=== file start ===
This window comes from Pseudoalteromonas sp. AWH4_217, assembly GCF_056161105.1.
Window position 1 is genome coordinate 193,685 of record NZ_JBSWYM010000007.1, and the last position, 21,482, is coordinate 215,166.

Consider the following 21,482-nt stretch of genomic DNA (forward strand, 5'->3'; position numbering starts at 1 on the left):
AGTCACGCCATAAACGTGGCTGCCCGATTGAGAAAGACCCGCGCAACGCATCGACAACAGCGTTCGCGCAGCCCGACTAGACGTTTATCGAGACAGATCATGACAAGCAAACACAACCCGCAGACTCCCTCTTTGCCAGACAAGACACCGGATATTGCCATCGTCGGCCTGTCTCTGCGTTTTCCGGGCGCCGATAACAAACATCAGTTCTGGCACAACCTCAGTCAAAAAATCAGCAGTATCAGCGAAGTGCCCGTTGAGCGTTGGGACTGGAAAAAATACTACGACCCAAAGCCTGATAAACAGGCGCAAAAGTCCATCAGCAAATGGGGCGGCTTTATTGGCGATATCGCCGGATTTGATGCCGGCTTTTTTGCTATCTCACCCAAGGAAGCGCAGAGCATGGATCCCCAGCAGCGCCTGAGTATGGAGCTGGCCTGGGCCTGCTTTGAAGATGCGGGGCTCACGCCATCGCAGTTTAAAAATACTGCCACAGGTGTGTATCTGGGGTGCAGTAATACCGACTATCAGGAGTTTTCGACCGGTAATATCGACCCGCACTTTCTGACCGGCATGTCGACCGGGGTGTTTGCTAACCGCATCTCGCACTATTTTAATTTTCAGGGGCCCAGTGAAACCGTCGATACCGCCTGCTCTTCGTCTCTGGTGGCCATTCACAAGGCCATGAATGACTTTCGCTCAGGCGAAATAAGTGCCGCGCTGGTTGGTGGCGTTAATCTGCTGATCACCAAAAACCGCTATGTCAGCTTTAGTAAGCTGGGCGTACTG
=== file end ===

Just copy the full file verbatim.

This window comes from Pseudoalteromonas sp. AWH4_217, assembly GCF_056161105.1.
Window position 1 is genome coordinate 193,685 of record NZ_JBSWYM010000007.1, and the last position, 21,482, is coordinate 215,166.

Consider the following 21,482-nt stretch of genomic DNA (forward strand, 5'->3'; position numbering starts at 1 on the left):
AGTCACGCCATAAACGTGGCTGCCCGATTGAGAAAGACCCGCGCAACGCATCGACAACAGCGTTCGCGCAGCCCGACTAGACGTTTATCGAGACAGATCATGACAAGCAAACACAACCCGCAGACTCCCTCTTTGCCAGACAAGACACCGGATATTGCCATCGTCGGCCTGTCTCTGCGTTTTCCGGGCGCCGATAACAAACATCAGTTCTGGCACAACCTCAGTCAAAAAATCAGCAGTATCAGCGAAGTGCCCGTTGAGCGTTGGGACTGGAAAAAATACTACGACCCAAAGCCTGATAAACAGGCGCAAAAGTCCATCAGCAAATGGGGCGGCTTTATTGGCGATATCGCCGGATTTGATGCCGGCTTTTTTGCTATCTCACCCAAGGAAGCGCAGAGCATGGATCCCCAGCAGCGCCTGAGTATGGAGCTGGCCTGGGCCTGCTTTGAAGATGCGGGGCTCACGCCATCGCAGTTTAAAAATACTGCCACAGGTGTGTATCTGGGGTGCAGTAATACCGACTATCAGGAGTTTTCGACCGGTAATATCGACCCGCACTTTCTGACCGGCATGTCGACCGGGGTGTTTGCTAACCGCATCTCGCACTATTTTAATTTTCAGGGGCCCAGTGAAACCGTCGATACCGCCTGCTCTTCGTCTCTGGTGGCCATTCACAAGGCCATGAATGACTTTCGCTCAGGCGAAATAAGTGCCGCGCTGGTTGGTGGCGTTAATCTGCTGATCACCAAAAACCGCTATGTCAGCTTTAGTAAGCTGGGCGTACTG